27 March, 2008

Swim meet & updated scar

Samuel had a swim meet today. He swam 3 JV events, 50 Free, 50 Fly (his favorite stroke), and the second leg of the 200 free relay. He was as always, happy to be part of the team on a sunny day (clickage on image, will embiggage):

This is his second length of his 50 free event:

He loves Fly. Here is is heading down the pool. He was looking pretty strong:

He's starting to fade, but a little encouragement and he picks it up.

And his dive for the leg of the free relay:

He was almost to the end:
As always he loves to swim and above everything else, he likes to be a part of the team. His team mates check in with him and encourage him. It's cool to see. I know he feels accepted.

I had promised to get a picture of his scar as it has aged over almost 15 years. I had a camera, he still has the scar and his shirt off... That's all you need:

If you look a couple of inches below the scar on his sternum, you'll see a smaller scar. This is from the drainage tube they put in his chest to drain off extra fluid immediately after surgery. They took it out a couple of days later and dropped a couple of stitches in to close it up. I assume that is fairly standard procedure and he'll likely get another.

What will be interesting about it all, is to see how big the new incision will be and where it will be. Will the incision be as long as his existing scar or will it be longer? Could it be shorter? Will the drainage tube be in the same place? When we meet with the surgeon, I'm not likely to care about this, but if we get past our initial questions and have time, I may ask anyway...

Mr. Smiley:Yes, he is that dark. He has my skin, as does his sister, and he gets much darker as the summer goes on...

22 March, 2008

DORV before and after

When people engage me about Samuel's first surgery, we eventually get around to what the surgery meant or how hard it was for us. It was a fairly different event for Rowena than it was for me.

Up to the point of surgery, Samuel had had a couple of catheterizations. Each of those was fairly difficult for me because I recall the doctor's words that there was a bit of risk with the procedure. They could poke holes in the heart, blood could clot at the end of the catheter, break off and cause a stroke, etc. That scared me.

He of course came through each of them fine and the doctors learned what they needed to know when they needed to know. This helped them determine the extent of his heart's ability as well as the opportunity they would have to do something about it.

The doctors finally decided that the time was "right" to operate on him. We were initially told that he may need up to seven surgeries on his heart, fairly early on in his life. One of the procedures they mentioned was a Glenn / Fontan. This was due to the fact that his left ventricle was "small-ish". This would have left him with a single chambered heart. Imagine if that had been the case, now with his current diagnosis. That only occurred to me this morning!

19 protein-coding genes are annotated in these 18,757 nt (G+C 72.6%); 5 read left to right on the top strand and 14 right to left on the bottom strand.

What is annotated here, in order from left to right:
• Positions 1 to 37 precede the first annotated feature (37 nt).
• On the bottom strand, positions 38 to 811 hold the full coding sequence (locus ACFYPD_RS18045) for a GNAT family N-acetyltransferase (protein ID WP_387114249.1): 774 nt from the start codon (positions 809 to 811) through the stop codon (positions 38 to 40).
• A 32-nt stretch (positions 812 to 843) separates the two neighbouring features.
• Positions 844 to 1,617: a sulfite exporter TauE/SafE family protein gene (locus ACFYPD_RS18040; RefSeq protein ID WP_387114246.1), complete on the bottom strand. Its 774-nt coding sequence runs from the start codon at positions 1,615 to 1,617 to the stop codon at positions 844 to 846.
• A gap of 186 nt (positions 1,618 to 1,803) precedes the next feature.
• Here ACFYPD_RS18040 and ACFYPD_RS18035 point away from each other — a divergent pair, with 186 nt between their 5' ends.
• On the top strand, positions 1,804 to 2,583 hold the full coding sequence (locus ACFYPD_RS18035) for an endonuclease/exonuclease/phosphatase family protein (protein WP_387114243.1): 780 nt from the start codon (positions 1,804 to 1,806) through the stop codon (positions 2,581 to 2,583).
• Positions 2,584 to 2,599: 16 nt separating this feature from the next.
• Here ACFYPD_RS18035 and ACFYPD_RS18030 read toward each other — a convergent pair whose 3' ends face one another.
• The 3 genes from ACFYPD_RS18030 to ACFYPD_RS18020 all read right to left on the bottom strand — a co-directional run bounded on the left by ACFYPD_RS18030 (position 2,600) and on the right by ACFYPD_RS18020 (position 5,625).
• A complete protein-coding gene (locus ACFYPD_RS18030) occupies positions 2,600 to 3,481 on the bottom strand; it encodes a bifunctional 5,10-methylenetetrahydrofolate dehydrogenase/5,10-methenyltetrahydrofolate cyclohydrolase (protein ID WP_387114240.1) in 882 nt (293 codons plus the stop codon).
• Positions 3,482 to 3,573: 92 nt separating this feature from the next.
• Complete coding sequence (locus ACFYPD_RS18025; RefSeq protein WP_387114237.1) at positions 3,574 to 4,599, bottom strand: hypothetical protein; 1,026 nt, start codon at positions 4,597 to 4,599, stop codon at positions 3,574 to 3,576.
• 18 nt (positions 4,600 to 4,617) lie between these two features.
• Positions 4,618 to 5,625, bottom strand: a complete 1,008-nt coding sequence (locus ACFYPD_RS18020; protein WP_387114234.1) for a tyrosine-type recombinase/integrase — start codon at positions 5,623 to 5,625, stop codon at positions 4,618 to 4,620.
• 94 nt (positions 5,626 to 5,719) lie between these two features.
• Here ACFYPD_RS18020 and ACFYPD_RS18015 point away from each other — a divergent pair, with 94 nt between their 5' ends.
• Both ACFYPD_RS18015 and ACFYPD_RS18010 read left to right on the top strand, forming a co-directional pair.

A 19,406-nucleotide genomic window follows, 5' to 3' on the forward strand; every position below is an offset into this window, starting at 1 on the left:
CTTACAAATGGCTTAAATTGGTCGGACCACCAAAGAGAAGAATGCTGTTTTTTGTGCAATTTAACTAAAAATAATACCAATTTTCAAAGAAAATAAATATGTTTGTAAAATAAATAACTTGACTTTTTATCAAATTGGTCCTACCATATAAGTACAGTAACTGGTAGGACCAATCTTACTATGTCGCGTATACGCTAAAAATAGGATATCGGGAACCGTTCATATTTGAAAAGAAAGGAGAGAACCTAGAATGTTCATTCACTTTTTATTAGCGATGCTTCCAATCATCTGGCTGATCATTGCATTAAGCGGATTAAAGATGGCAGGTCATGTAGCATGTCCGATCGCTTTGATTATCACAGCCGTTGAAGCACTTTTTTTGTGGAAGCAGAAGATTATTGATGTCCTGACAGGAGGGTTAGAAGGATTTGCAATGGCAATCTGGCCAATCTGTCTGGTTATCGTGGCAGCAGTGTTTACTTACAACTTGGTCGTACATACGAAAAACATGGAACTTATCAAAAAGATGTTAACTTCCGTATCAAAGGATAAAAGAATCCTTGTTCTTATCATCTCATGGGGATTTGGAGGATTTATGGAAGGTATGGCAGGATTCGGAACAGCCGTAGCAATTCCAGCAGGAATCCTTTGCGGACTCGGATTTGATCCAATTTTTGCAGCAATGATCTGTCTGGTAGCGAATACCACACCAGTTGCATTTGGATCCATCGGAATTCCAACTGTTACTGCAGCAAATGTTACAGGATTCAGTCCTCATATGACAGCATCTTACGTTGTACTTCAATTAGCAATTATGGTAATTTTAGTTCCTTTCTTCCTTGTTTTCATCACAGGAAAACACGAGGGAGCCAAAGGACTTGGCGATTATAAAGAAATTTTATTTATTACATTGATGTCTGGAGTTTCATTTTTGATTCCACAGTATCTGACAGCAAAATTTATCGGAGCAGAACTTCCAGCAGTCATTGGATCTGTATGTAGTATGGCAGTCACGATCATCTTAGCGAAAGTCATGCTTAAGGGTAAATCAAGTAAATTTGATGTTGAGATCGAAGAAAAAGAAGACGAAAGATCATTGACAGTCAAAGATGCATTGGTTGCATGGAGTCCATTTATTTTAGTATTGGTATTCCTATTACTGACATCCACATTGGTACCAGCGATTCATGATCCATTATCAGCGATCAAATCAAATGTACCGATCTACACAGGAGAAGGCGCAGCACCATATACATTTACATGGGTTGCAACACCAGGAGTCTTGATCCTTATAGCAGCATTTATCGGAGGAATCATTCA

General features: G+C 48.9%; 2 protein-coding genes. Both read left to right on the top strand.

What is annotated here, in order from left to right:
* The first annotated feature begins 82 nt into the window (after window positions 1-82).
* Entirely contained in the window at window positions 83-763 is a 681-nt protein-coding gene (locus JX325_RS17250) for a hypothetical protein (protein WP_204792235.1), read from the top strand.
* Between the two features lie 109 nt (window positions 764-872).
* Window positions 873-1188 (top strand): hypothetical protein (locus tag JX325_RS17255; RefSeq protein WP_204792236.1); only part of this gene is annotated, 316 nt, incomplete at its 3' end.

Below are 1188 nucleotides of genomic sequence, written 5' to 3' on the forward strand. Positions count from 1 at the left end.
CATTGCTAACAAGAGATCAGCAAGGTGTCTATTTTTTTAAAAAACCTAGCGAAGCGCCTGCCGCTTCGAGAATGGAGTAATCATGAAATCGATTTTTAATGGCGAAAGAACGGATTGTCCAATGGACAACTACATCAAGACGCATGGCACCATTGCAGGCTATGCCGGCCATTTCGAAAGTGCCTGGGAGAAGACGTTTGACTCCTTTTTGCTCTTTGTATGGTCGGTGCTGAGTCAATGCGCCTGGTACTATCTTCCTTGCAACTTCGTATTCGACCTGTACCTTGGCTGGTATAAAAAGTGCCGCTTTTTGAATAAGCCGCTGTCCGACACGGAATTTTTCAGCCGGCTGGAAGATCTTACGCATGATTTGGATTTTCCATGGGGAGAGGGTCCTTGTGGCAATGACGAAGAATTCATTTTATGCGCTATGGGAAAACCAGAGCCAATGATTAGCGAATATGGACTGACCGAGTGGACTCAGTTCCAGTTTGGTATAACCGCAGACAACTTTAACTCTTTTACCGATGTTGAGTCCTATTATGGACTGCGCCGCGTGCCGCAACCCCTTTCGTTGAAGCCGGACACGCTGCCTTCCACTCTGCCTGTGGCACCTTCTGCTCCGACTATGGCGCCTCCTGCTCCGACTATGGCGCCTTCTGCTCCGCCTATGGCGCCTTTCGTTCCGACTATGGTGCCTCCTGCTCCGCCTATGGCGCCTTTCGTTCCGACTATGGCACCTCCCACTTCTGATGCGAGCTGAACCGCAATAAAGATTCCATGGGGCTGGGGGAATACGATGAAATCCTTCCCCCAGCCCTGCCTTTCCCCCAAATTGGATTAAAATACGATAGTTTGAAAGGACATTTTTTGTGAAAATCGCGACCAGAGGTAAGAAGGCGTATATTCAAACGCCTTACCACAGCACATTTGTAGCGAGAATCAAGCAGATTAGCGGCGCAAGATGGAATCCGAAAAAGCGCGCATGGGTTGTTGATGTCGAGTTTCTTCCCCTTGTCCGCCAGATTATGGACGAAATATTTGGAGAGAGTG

In the end, Samuel grew well and his heart growth kept up with him. That meant that a simple repair or what I would call a re-structuring of the heart by adding a patch, was the plan they felt was all that was required.

It was finally surgery day. I requested that my brother, Jorge, come for moral support and he agreed. That morning, we took Samuel to the hospital and gowned him up. As we were waiting in the room for someone to come get him, I asked my bro to take a "before" picture of his chest - it would be the last time his perfect little body would ever be so. It's a little washed-out, but, you 'get the picture'. :)

At any rate, the anesthesiologist came into the room to get him. I don't remember his face but he was a kind chap who was clearly comfortable with young kids. Jorge and Rowena both gave him a kiss as I held him. I then gave him a hug and a kiss and handed him over.

We left the room and headed to the car. I remember immediately feeling relief. We had gotten him to that day, the day of repair, alive and healthy. Healthy meaning that he didn't have a cold, there was no reason to postpone the surgery.

We drove to downtown Palo Alto for breakfast, all of us rather quiet. As we sat in a booth and looked over the menu, my brother looked at me and said, "I don't know how you did that." I said, "what?" "Handed him over and not just break down. I was crying in the car all the way here." said Jorge. I told him, "I'm relieved. I'm just glad because he is where he needs to be. They are going to fix his heart."

And that is what they did.

Samuel was back home in about 4 days. Young kids heal really fast. Here is is, with his newly minted scar six days after the surgery:
I'll post up a newer picture of his scar as it has "aged" over 15 years in the coming weeks.